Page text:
When we were in Newport, RI five years ago, we found ourselves at a sandwich shop. I happened to walk around the corner, and there was the International Tennis Hall of Fame & Museum. I swore that next time we were in town we’d go, and in April, the Wife and I did.
From the Wikipedia: “While the modern game of tennis originated in late 19th century England, most historians believe that the games ancient origin is from 12th century France, but the ball was then struck with the palm of the hand. It was not until the 16th century that rackets came into use, and the game began to be called “tennis”, from the Old French term Tenez, which can be translated as ‘hold!’, ‘receive!’ or ‘take!'” One can play “real” tennis at the Hall, though we did not.
There were plenty of artifacts: old racquets of players, videos, newspaper articles (e.g., about the scandalous apparel of women players in the 1920s that showed the knee!), info about the infamous “battle of the sexes” between Billie Jean King and Bobby Riggs (Hall of Famers both), histories of the Grand Slam and other significant tournaments, and lots of trophies.
But the key is the display of all the players and contributors. Each of them are represented on a kiosk that allows you to see video of the players, a quote, and their major accomplishment; you can see the info here. Interesting that I recognize some old timers’ names such as Bill Tilden and Helen Wills Moody. Then there were the Aussies I remember growing up, such as Rod Laver, Toy Emerson, Tony Roche and Fred Stolle, onto the players from the Open Era, which began in 1968, “when the Grand Slam tournaments agreed to allow professional players to compete with amateurs…This has allowed tennis players the opportunity to make a good living playing tennis.”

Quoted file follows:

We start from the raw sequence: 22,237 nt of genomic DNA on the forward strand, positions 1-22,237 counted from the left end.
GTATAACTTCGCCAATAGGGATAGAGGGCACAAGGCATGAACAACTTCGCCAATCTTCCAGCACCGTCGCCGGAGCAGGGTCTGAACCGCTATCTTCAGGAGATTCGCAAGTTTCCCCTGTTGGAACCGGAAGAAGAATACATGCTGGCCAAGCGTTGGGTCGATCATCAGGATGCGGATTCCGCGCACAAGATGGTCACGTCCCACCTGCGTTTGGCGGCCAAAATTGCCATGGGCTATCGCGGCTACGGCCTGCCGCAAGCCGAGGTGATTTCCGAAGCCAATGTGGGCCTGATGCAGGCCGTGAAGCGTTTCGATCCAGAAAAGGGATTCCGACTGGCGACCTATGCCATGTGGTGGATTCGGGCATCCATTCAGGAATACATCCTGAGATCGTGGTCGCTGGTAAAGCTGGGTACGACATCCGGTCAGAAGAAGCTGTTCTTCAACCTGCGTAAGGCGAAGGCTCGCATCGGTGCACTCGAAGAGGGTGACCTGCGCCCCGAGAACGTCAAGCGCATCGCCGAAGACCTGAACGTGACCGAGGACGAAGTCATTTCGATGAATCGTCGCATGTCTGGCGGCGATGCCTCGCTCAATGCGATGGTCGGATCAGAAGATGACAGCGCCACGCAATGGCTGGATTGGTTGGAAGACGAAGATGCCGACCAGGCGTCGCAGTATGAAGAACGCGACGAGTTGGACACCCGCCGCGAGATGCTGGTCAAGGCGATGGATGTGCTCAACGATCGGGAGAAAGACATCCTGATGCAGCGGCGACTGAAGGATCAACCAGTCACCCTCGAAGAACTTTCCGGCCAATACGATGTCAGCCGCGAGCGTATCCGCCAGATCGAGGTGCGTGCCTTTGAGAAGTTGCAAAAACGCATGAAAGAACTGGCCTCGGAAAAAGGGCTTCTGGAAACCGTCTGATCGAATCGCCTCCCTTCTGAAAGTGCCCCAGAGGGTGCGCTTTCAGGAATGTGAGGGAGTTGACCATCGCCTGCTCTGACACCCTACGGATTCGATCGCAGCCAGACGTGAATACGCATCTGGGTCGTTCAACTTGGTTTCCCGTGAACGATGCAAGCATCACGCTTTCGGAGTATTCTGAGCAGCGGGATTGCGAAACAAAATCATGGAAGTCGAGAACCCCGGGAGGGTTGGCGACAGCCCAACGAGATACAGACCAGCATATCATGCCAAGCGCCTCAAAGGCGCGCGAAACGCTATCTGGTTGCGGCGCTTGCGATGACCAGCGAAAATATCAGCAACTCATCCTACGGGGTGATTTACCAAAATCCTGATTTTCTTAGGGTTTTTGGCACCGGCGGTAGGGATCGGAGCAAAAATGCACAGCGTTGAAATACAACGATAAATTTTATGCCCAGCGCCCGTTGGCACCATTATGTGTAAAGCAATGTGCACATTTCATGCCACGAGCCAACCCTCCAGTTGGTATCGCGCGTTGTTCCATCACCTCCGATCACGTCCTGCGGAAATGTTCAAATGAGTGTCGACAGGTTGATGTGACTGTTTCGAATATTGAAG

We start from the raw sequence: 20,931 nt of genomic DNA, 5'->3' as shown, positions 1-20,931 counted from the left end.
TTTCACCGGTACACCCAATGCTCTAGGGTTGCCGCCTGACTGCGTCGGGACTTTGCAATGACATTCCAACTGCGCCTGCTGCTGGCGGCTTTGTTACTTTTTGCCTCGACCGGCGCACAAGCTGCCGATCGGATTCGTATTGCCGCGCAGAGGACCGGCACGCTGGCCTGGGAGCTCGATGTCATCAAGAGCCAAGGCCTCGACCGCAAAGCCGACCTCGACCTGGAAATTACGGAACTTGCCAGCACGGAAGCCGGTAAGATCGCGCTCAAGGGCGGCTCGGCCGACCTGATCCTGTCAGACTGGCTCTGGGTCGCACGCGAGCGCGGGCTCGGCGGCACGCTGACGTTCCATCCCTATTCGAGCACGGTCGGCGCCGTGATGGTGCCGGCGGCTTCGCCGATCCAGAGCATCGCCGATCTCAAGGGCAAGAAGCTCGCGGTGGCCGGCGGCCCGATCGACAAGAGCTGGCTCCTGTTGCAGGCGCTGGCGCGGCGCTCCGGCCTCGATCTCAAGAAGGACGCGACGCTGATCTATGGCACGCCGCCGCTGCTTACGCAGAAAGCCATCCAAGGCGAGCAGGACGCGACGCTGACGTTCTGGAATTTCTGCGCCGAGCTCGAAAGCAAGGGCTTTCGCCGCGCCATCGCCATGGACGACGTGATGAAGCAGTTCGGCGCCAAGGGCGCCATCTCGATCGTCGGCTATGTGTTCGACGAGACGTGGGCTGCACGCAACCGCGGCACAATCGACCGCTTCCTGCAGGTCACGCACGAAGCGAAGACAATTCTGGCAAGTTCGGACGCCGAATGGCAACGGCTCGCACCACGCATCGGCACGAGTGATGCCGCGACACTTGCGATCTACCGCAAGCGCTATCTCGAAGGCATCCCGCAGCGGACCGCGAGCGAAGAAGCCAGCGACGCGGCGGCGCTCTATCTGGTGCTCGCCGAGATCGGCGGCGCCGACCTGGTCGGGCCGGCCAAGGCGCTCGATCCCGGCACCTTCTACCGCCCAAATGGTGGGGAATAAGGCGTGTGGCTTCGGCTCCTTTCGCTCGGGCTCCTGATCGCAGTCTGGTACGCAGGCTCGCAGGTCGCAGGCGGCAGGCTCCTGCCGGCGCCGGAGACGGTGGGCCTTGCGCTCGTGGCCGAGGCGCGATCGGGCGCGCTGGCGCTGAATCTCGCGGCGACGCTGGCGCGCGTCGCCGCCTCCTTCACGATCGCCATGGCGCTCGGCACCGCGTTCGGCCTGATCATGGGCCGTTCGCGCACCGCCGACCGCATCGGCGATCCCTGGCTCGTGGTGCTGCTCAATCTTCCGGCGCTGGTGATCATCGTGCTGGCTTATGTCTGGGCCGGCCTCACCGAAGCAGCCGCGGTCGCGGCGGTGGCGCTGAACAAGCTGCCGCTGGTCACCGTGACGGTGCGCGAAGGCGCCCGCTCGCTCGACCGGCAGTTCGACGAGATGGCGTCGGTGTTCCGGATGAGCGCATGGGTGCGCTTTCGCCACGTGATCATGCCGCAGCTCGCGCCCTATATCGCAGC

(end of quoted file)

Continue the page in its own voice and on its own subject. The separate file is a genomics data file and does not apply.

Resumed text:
There was a video of the Hall speech by Andre Agassi, a 2011 inductee. A great player early on, he seemed to waste his talent and sank to a ranking of #141, but found his focus again and became a #1 player. This year’s inductees include Jennifer Capriati and Guga Kuerten, who will join the ranks on July 14, 2012.
At least a couple players who are in the Hall I got to see play personally: Todd Woodbridge and Mark Woodforde, doubles specialists, who played singles and doubles, I believe, at the OTB Open tournament in Schenectady, NY in the early 1990s.
One person in the Hall who I was totally unfamiliar with was Dr. Robert Johnson, indicted in 2009 as a contributor. “Without the guidance of Dr. Johnson, however, [Althea] Gibson, [Arthur] Ashe, and countless others might not have succeeded so mightily. Dr. Johnson trained, coached, and mentored African Americans from his home in Lynchburg, Virginia for more than two decades.” Dr. Johnson died in 1971.
I’ve been to several Halls of Fame: baseball (Cooperstown, NY), basketball (Springfield, MA), the surprisingly interesting horse racing (Saratoga Springs, NY), the disappointing and now defunct soccer (Oneonta, NY). The International Tennis HoF is a good one.